Today the U.S. Department of Energy's National Renewable Energy Laboratory (NREL) and the Swiss Center for Electronics and Microtechnology (CSEM) announced a new world record for a dual-junction solar PV cell without concentrated sunlight.
A joint efforts of the two institutions has produced a 29.8% efficient PV III-V/Si PV cell, using a top cell made of gallium indium phosphide and a bottom cell of crystalline silicon. The two layers were independently produced with NREL making the top cell and CSEM the bottom cell, and the two layers were mechanically bonded by NREL.
NREL notes that the The performance of the cell exceeds the theorertical limit of 29.4% for crystalline silicon PV cells, which dominate the global market.
NREL Senior Researcher David Young and his team had predicted that they could reach this efficiency using gallium indium phosphide and silicon layers in an academic paper, and a subsequent paper written by co-author Stephanie Essig attracted the attention of CSEM.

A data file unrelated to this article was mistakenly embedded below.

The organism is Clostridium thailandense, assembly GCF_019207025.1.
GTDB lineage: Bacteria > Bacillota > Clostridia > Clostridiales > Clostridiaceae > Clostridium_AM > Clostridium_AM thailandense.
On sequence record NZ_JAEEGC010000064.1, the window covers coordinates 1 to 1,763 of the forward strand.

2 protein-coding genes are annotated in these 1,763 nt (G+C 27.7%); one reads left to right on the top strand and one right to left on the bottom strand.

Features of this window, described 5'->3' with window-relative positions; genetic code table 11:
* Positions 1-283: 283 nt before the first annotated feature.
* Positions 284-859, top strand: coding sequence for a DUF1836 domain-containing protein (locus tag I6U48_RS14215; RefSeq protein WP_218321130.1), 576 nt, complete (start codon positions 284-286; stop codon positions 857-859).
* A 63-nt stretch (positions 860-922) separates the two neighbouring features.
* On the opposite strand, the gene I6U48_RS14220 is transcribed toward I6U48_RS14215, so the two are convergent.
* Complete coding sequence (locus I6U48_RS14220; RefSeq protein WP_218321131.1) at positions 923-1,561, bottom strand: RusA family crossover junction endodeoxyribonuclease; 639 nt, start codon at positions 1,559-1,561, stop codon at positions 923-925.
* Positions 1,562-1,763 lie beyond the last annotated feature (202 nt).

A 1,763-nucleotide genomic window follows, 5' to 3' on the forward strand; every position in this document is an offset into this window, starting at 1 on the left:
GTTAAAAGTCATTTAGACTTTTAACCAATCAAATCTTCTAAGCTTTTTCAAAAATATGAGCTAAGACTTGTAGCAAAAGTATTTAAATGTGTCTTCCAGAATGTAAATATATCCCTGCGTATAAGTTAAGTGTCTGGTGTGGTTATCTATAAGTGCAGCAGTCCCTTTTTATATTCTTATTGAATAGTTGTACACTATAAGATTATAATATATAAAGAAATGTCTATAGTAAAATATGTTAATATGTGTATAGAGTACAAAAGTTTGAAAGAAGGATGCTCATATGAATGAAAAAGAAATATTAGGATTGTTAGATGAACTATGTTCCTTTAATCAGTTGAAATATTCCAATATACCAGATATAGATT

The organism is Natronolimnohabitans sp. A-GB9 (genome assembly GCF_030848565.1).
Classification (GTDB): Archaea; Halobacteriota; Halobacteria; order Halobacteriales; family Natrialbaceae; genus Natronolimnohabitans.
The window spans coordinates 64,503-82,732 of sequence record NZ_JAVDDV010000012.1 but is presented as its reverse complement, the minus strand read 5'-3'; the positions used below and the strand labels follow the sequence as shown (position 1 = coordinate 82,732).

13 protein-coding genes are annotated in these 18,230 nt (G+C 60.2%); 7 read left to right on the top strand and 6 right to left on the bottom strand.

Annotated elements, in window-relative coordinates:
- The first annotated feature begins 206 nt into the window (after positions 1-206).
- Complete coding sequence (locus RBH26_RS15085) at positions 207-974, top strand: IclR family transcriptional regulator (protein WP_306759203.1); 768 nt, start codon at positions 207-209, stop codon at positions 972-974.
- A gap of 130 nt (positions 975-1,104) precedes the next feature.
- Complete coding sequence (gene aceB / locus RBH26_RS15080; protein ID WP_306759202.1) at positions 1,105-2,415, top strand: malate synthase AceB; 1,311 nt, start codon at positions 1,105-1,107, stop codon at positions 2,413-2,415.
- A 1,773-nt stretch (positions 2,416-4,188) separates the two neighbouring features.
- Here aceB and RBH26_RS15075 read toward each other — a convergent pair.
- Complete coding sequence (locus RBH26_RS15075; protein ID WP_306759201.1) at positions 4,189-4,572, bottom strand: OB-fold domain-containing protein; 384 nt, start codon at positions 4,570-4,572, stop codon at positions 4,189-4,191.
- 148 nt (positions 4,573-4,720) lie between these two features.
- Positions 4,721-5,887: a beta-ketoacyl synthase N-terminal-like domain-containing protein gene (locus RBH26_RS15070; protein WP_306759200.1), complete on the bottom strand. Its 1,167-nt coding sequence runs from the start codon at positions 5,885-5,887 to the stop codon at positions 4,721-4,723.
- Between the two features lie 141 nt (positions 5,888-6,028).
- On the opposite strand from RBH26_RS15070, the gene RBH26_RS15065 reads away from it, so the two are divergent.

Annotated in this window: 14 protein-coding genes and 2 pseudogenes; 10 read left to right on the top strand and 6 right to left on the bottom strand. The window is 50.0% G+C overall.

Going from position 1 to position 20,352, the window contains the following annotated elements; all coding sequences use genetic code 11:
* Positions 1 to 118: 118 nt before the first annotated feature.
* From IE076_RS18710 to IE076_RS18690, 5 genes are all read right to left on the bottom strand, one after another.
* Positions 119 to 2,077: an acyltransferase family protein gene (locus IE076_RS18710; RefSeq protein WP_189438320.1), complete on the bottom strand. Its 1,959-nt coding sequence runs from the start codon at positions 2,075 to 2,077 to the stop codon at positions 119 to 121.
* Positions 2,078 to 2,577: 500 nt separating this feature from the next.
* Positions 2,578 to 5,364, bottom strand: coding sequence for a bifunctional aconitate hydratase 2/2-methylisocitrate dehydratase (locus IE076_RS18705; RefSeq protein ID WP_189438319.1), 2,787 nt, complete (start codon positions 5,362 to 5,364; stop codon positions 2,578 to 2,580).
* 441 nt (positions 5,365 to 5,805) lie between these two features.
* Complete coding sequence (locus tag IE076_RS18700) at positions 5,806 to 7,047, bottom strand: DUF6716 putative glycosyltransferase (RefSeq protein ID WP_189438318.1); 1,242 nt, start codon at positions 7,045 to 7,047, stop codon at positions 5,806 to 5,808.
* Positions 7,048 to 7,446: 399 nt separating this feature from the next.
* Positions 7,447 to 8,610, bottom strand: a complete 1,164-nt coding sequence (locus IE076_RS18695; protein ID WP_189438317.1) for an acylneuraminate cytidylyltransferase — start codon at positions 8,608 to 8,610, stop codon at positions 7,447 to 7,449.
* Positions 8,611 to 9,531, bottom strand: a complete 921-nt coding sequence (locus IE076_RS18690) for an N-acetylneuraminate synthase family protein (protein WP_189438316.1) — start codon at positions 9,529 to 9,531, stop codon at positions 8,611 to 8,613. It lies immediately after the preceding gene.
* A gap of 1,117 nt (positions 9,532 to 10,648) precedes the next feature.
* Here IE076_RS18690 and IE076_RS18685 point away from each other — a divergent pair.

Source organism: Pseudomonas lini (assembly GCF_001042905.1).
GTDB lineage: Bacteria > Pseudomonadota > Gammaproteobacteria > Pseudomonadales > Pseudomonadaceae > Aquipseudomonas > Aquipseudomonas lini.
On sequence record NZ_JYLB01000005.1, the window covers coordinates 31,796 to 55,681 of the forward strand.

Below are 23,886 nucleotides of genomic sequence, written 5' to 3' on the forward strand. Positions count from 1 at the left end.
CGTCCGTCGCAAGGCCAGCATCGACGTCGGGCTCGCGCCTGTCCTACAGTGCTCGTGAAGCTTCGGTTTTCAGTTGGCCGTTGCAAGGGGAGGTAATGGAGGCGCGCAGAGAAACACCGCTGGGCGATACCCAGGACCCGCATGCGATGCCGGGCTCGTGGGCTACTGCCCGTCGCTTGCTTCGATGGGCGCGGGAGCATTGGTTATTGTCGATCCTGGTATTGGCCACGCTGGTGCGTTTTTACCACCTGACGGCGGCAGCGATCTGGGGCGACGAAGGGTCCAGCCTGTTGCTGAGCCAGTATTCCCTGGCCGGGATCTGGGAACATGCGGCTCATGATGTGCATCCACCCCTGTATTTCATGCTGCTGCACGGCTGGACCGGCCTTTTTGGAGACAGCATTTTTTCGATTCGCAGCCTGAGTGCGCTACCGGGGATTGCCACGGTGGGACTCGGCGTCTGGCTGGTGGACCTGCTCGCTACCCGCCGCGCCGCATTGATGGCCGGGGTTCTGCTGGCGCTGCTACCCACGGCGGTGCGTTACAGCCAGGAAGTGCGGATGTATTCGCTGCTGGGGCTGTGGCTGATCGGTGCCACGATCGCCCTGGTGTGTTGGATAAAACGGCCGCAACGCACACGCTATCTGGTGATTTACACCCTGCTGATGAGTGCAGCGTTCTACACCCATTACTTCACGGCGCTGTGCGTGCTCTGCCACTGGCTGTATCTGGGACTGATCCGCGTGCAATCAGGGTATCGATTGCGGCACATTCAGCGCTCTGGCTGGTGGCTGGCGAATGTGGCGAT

NREL notes that a new design for the PV cell and the work of CSEM were key for setting the new record, and the organization predicts that even greater efficiencies can be reached with combinations of NREL and CSEM cells.
Due to their higher cost, production of multi-junction cells is limited. Triple-junction cells have seen some deployment in concetrating photovoltaic (CPV) applications, and a number of high-efficiency PV makers including Panasonic and Silevo are producing multi-junction cells on a commercial scale which utilize crystalline silicon and amorphous silicon layers. To date dual-junction cells have not been widely deployed.
Funding for the work that went into the dual-junction cell was provided by the DOE's SunShot Initiative, as well as from the Swiss Federation and the Nano-tera.ch initiative.
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